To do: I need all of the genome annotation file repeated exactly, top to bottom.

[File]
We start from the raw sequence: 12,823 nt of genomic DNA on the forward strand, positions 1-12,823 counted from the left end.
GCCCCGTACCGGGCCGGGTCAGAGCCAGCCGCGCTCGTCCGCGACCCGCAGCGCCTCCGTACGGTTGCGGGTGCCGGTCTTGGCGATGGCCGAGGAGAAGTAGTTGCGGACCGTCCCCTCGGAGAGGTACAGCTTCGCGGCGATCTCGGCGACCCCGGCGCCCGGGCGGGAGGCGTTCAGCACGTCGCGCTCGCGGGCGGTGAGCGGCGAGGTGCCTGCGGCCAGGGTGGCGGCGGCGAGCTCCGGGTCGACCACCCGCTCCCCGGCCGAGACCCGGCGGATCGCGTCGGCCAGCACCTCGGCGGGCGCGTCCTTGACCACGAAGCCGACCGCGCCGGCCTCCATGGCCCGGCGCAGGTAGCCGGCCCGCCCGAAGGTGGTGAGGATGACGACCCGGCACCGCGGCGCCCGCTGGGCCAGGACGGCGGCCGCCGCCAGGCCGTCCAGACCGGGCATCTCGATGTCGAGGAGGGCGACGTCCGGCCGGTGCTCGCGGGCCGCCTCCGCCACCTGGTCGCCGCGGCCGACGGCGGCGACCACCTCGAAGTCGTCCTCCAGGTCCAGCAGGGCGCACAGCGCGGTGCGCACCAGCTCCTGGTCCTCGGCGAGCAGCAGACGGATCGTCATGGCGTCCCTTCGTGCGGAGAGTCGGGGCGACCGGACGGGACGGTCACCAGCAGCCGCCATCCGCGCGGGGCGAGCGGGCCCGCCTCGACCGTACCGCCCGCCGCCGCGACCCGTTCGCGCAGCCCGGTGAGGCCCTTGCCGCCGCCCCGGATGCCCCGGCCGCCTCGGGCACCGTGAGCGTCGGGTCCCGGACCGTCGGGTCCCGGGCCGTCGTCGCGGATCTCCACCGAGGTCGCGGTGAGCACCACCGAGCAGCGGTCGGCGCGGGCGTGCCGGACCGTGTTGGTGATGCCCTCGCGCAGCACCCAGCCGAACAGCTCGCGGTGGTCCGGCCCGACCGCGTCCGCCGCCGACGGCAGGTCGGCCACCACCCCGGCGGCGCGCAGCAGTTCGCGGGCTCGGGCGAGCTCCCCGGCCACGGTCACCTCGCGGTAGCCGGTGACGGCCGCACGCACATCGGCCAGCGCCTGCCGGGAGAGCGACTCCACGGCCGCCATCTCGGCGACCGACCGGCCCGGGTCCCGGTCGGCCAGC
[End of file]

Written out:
We start from the raw sequence: 12,823 nt of genomic DNA on the forward strand, positions 1-12,823 counted from the left end.
GCCCCGTACCGGGCCGGGTCAGAGCCAGCCGCGCTCGTCCGCGACCCGCAGCGCCTCCGTACGGTTGCGGGTGCCGGTCTTGGCGATGGCCGAGGAGAAGTAGTTGCGGACCGTCCCCTCGGAGAGGTACAGCTTCGCGGCGATCTCGGCGACCCCGGCGCCCGGGCGGGAGGCGTTCAGCACGTCGCGCTCGCGGGCGGTGAGCGGCGAGGTGCCTGCGGCCAGGGTGGCGGCGGCGAGCTCCGGGTCGACCACCCGCTCCCCGGCCGAGACCCGGCGGATCGCGTCGGCCAGCACCTCGGCGGGCGCGTCCTTGACCACGAAGCCGACCGCGCCGGCCTCCATGGCCCGGCGCAGGTAGCCGGCCCGCCCGAAGGTGGTGAGGATGACGACCCGGCACCGCGGCGCCCGCTGGGCCAGGACGGCGGCCGCCGCCAGGCCGTCCAGACCGGGCATCTCGATGTCGAGGAGGGCGACGTCCGGCCGGTGCTCGCGGGCCGCCTCCGCCACCTGGTCGCCGCGGCCGACGGCGGCGACCACCTCGAAGTCGTCCTCCAGGTCCAGCAGGGCGCACAGCGCGGTGCGCACCAGCTCCTGGTCCTCGGCGAGCAGCAGACGGATCGTCATGGCGTCCCTTCGTGCGGAGAGTCGGGGCGACCGGACGGGACGGTCACCAGCAGCCGCCATCCGCGCGGGGCGAGCGGGCCCGCCTCGACCGTACCGCCCGCCGCCGCGACCCGTTCGCGCAGCCCGGTGAGGCCCTTGCCGCCGCCCCGGATGCCCCGGCCGCCTCGGGCACCGTGAGCGTCGGGTCCCGGACCGTCGGGTCCCGGGCCGTCGTCGCGGATCTCCACCGAGGTCGCGGTGAGCACCACCGAGCAGCGGTCGGCGCGGGCGTGCCGGACCGTGTTGGTGATGCCCTCGCGCAGCACCCAGCCGAACAGCTCGCGGTGGTCCGGCCCGACCGCGTCCGCCGCCGACGGCAGGTCGGCCACCACCCCGGCGGCGCGCAGCAGTTCGCGGGCTCGGGCGAGCTCCCCGGCCACGGTCACCTCGCGGTAGCCGGTGACGGCCGCACGCACATCGGCCAGCGCCTGCCGGGAGAGCGACTCCACGGCCGCCATCTCGGCGACCGACCGGCCCGGGTCCCGGTCGGCCAGC